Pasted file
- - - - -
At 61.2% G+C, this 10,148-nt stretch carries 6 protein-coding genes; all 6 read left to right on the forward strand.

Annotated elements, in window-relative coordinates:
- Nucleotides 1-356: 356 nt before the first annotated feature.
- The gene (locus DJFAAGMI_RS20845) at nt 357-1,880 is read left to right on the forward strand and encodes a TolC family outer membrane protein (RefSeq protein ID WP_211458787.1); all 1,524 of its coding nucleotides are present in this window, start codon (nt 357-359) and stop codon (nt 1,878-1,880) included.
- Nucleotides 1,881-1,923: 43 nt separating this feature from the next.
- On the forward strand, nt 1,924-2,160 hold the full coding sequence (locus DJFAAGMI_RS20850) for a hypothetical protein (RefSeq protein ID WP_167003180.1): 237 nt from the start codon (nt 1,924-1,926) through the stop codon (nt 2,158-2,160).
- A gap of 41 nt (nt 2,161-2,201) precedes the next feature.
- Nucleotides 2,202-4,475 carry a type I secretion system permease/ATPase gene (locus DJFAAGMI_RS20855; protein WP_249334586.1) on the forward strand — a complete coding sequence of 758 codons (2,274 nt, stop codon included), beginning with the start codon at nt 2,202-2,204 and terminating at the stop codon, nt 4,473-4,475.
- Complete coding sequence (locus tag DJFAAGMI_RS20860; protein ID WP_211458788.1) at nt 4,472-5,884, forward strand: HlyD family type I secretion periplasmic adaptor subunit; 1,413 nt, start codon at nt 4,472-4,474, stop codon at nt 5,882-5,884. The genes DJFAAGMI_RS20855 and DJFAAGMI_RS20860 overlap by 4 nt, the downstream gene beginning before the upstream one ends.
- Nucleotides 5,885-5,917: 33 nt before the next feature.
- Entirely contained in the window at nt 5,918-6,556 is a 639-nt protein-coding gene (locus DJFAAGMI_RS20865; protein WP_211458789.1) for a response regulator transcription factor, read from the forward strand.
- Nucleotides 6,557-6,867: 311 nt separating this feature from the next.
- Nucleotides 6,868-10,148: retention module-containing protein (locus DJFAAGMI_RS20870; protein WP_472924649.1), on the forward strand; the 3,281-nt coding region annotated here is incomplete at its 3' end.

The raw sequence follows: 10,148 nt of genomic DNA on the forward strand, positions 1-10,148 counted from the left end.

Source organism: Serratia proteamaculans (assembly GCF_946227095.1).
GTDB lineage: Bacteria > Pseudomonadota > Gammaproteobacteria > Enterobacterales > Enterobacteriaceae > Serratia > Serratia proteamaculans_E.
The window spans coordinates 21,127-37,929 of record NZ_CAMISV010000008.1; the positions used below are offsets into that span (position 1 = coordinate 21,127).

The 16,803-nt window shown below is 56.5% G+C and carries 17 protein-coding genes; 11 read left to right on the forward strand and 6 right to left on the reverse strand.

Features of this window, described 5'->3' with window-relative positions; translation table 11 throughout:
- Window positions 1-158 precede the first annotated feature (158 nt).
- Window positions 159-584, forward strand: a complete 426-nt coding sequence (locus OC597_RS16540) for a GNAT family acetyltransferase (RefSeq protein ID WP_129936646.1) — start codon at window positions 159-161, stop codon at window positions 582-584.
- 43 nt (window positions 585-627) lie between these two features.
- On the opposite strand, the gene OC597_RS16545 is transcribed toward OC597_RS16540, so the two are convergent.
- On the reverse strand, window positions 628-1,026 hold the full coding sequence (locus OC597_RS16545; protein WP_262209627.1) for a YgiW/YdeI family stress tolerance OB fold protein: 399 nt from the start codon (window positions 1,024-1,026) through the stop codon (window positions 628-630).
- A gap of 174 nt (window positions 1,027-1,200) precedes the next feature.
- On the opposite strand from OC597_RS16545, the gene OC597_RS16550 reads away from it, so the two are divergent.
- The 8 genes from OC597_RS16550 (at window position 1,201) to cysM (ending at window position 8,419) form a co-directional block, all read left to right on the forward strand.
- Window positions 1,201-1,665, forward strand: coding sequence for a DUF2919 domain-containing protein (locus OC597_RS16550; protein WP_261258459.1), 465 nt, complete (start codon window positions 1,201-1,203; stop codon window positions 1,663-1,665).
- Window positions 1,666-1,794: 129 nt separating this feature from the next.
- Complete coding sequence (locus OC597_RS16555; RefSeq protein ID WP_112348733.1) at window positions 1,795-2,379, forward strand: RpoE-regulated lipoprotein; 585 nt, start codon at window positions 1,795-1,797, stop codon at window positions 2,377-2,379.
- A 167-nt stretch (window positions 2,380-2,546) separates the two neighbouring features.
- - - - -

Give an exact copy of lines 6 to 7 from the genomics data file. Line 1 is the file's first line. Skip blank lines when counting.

- On the forward strand, nt 1,924-2,160 hold the full coding sequence (locus DJFAAGMI_RS20850) for a hypothetical protein (RefSeq protein ID WP_167003180.1): 237 nt from the start codon (nt 1,924-1,926) through the stop codon (nt 2,158-2,160).
- A gap of 41 nt (nt 2,161-2,201) precedes the next feature.